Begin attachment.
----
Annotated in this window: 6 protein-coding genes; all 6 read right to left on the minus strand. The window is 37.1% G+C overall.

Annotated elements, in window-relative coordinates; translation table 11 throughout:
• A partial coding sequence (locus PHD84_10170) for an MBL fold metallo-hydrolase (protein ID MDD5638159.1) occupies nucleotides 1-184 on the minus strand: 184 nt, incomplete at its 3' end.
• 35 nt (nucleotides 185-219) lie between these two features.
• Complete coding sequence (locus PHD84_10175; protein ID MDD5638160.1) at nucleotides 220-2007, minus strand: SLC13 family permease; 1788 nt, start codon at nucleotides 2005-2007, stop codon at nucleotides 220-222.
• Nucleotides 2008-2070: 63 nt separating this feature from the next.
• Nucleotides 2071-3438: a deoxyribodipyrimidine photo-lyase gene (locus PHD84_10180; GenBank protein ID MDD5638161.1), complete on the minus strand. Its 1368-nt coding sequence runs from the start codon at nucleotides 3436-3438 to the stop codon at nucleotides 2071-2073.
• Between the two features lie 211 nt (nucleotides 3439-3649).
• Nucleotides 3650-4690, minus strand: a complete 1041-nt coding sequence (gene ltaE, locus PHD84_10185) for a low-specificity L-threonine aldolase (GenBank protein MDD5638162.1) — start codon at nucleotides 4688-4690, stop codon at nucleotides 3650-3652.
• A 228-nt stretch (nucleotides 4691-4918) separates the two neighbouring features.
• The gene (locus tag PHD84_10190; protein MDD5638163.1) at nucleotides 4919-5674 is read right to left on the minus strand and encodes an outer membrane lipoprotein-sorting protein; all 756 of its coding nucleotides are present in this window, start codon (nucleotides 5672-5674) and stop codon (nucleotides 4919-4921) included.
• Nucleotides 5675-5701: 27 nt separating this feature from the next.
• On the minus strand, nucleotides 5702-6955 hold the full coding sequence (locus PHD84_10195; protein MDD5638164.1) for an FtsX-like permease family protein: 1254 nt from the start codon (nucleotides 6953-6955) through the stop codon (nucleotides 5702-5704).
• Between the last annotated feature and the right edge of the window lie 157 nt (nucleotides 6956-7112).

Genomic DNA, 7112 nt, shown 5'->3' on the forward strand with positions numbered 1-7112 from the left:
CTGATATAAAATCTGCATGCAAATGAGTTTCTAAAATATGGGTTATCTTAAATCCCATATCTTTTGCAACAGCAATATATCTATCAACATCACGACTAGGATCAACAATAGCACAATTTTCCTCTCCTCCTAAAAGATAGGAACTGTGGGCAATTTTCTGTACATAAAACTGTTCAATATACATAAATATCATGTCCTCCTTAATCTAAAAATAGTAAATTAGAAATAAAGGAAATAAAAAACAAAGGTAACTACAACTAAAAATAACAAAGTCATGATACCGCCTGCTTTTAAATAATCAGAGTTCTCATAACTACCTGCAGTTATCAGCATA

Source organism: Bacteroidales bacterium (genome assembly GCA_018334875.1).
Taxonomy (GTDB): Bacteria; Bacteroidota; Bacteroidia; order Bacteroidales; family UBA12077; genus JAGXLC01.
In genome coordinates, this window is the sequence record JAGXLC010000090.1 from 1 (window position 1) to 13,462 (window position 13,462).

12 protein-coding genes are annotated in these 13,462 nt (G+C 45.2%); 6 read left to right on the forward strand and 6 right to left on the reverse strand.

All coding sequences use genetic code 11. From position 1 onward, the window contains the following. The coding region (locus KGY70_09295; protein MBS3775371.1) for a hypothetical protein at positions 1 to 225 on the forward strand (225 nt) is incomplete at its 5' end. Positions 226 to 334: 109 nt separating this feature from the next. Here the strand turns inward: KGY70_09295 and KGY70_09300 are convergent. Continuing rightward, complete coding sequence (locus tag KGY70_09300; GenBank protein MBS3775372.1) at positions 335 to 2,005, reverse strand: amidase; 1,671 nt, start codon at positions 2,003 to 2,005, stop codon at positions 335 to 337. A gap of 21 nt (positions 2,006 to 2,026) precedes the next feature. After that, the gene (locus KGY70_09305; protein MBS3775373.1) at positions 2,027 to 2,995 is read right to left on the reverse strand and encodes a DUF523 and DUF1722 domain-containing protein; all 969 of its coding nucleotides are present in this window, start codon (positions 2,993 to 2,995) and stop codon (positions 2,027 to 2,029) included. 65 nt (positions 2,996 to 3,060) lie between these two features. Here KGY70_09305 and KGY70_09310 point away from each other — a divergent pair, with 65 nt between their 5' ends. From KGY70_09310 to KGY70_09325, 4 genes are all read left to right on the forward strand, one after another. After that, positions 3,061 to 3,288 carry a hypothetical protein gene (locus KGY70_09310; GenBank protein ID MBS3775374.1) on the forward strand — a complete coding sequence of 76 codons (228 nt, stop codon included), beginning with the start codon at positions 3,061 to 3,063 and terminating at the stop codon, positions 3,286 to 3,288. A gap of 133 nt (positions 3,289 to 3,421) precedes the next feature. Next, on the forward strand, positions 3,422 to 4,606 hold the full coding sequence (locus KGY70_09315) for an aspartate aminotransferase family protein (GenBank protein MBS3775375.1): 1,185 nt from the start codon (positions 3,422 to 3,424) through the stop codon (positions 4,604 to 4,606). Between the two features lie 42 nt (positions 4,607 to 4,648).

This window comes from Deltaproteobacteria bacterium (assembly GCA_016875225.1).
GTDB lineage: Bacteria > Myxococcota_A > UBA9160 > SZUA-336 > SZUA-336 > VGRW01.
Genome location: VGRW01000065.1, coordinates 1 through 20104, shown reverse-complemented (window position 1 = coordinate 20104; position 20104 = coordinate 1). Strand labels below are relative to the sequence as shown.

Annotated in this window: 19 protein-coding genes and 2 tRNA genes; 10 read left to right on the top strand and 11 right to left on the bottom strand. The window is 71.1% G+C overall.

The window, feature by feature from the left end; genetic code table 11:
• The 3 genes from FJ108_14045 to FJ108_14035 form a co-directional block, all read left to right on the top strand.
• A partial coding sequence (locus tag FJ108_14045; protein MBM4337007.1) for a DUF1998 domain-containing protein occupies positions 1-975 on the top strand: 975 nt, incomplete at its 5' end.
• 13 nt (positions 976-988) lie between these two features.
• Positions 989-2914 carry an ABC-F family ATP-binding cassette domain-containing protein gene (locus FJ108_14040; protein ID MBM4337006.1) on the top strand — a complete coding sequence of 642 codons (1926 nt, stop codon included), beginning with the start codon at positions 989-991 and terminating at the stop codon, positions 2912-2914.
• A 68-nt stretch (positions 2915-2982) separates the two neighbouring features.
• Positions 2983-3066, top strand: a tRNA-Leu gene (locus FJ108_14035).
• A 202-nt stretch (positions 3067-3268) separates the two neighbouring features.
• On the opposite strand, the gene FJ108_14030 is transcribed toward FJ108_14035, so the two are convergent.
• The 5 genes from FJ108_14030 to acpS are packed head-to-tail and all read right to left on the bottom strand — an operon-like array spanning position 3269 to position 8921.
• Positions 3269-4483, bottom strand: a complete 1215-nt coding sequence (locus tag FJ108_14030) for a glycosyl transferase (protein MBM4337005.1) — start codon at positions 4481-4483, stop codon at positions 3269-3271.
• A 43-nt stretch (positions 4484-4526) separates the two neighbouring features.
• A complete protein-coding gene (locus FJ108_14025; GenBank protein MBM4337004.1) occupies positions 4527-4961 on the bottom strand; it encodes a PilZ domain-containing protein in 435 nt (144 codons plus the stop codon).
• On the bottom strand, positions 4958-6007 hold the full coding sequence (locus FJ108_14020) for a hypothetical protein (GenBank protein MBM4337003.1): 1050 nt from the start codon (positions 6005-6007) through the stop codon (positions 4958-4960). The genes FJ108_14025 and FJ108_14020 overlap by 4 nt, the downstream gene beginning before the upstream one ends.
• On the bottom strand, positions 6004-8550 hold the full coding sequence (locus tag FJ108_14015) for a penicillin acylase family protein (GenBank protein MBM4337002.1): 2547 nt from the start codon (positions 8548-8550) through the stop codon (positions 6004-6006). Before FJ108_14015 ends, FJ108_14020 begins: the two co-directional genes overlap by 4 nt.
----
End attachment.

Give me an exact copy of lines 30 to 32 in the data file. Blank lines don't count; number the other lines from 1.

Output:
• Positions 989-2914 carry an ABC-F family ATP-binding cassette domain-containing protein gene (locus FJ108_14040; protein ID MBM4337006.1) on the top strand — a complete coding sequence of 642 codons (1926 nt, stop codon included), beginning with the start codon at positions 989-991 and terminating at the stop codon, positions 2912-2914.
• A 68-nt stretch (positions 2915-2982) separates the two neighbouring features.
• Positions 2983-3066, top strand: a tRNA-Leu gene (locus FJ108_14035).